Margaret, rather than sweetening a hard text, my tendency is to triangulate with the congregation "against" it, to say, I find this one hard, too, how can we better try to understand it?
    However, do I know for sure that Jesus gave the explanation in the later verses? If there is any possibility that the explanations are redactive, I hate to preach them as if they were the last word. One of my preaching struggles!

  28. Songbird, I like what you are saying about Jacob vis a vis the weeds. The points are 1) yes, there is real evil; I think Jesus acknowledges this, and I don't think we get anywhere by saying there isn't real evil in the world; but 2) sometimes we make assumptions about who and what it is, that aren't true, like Jacob.

  29. Margaret wrote: "Are we trying to make "nice" things that may not be nice? "

    I don't think it's "make it nice" as much as recognize that our viewpoints and our reactions to life may be skewed. And when we judge... we judge from our own limitations, not from God's perspectives.


  30. The first sermon I did off an outline in homiletics was on the wheat and the weeds. Some things in that outline I may use if I go with the gospel. Psalm 139 is one of my favorites so am tempted to use it.

    In 2005 I said with the interpretation included it seems like it's all wrapped up in a neat package for us, but like the disciples we may find ourselves asking what it all means, this can be a hard text to hear. I noted some think the interpretation may have come later, and we see the apocalyptic world view of the early church. The parable talks about waiting and that the two are growing together. If the parable is about separate entities or individuals and some kind of sorting (an image of cosmic dodgeball - choosing sides came to mind), one thing I thought we should consider is that people change - an easy example was Saul/Paul (be careful of quick judgments). But since the wheat and weeds are together I wondered about both being present in us and the possibility that there may be things in our lives and communities we want to weed out. There may be things we *should* consider weeding, but to use some caution/patience.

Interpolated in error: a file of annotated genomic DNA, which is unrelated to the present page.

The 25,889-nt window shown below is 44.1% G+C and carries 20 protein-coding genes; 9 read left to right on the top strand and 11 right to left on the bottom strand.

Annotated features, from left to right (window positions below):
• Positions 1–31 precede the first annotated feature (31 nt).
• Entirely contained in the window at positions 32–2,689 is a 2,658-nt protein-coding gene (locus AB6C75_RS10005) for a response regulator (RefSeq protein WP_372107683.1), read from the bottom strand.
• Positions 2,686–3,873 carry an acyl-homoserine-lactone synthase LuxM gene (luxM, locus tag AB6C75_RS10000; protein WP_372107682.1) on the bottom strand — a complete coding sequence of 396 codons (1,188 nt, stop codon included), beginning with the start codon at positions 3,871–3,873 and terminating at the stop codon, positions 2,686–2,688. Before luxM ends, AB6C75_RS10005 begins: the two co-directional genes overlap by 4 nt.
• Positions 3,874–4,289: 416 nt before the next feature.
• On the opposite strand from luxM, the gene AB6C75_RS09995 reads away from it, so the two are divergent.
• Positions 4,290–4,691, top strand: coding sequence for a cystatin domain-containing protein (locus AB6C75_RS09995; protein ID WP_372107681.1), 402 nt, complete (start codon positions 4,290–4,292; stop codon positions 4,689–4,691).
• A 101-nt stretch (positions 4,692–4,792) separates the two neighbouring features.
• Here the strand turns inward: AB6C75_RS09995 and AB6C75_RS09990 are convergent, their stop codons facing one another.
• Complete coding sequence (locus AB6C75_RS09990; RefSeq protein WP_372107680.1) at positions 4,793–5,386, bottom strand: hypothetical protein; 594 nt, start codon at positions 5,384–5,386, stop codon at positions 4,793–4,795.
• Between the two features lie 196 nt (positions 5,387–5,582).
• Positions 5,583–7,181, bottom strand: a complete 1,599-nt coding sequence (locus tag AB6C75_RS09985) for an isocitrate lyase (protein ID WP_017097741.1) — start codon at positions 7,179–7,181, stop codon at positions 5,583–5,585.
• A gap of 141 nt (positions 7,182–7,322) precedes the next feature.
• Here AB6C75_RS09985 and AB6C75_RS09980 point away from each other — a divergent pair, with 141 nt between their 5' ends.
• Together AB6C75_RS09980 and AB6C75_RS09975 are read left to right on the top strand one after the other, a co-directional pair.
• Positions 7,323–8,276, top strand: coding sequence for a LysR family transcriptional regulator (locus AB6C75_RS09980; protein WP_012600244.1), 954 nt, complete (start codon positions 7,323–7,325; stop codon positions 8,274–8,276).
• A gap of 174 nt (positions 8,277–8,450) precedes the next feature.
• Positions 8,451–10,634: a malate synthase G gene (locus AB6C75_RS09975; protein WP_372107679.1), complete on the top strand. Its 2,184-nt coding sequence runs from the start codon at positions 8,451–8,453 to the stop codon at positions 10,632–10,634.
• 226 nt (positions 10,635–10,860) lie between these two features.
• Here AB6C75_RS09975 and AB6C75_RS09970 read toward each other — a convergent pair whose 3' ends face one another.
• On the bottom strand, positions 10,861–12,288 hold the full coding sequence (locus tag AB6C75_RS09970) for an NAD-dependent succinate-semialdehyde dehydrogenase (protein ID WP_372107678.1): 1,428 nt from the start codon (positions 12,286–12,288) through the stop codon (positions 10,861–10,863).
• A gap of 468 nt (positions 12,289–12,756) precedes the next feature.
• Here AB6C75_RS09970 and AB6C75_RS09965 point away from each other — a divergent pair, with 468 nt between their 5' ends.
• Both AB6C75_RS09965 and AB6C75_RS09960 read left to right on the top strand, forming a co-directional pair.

This time around as I do some sermon prep I ran up against the idea that the writer/Jesus speak to the presence of evil in the world. And how easy it is for us to identify with the wheat. In thinking about horrible things in the world, I thought of my recent visit to Dachau Concentration Camp and Memorial site outside of Munich, Germany. The experience of being there, the reality of what humans are capable of doing to one another amidst various circumstances. I don't know if I will go there, but if I do I may talk about the potential within us all. About God's ability to transform and reconcile. Perhaps mention things we think need to be weeded from our lives and instead of doing it ourselves ask God for help with the timing and the weed-pulling.

    I also like the ideas about what a weed is being relative... a rose in a cornfield, someone who likes dandelions. I think I ran across this concept last time.

    I also think of those "eager" helpers who weed someone's garden and come to find out they pulled the wrong things, or something special to the person.

  31. When I preached on the wheat/tare last time this rolled around, I actually sang Dory's song: "just keep swimming, just keep swimming..." for Finding Nemo - 2 months ago, I actually had someone come up to me and say that particular sermon had stuck with him - it had been his first Sunday at our church - and had kept him coming back. He had never been in a tradition with a woman preacher before. This passage now means more to me. Not preaching this Sunday, prayers for all who are!!

  32. This is my first time posting, so hello all!

    Cheesehead- Good luck, I will pray for you.

    Diane- I love your insight! The theocentricity is great and I didn't go there at all.

    Peace be with you all!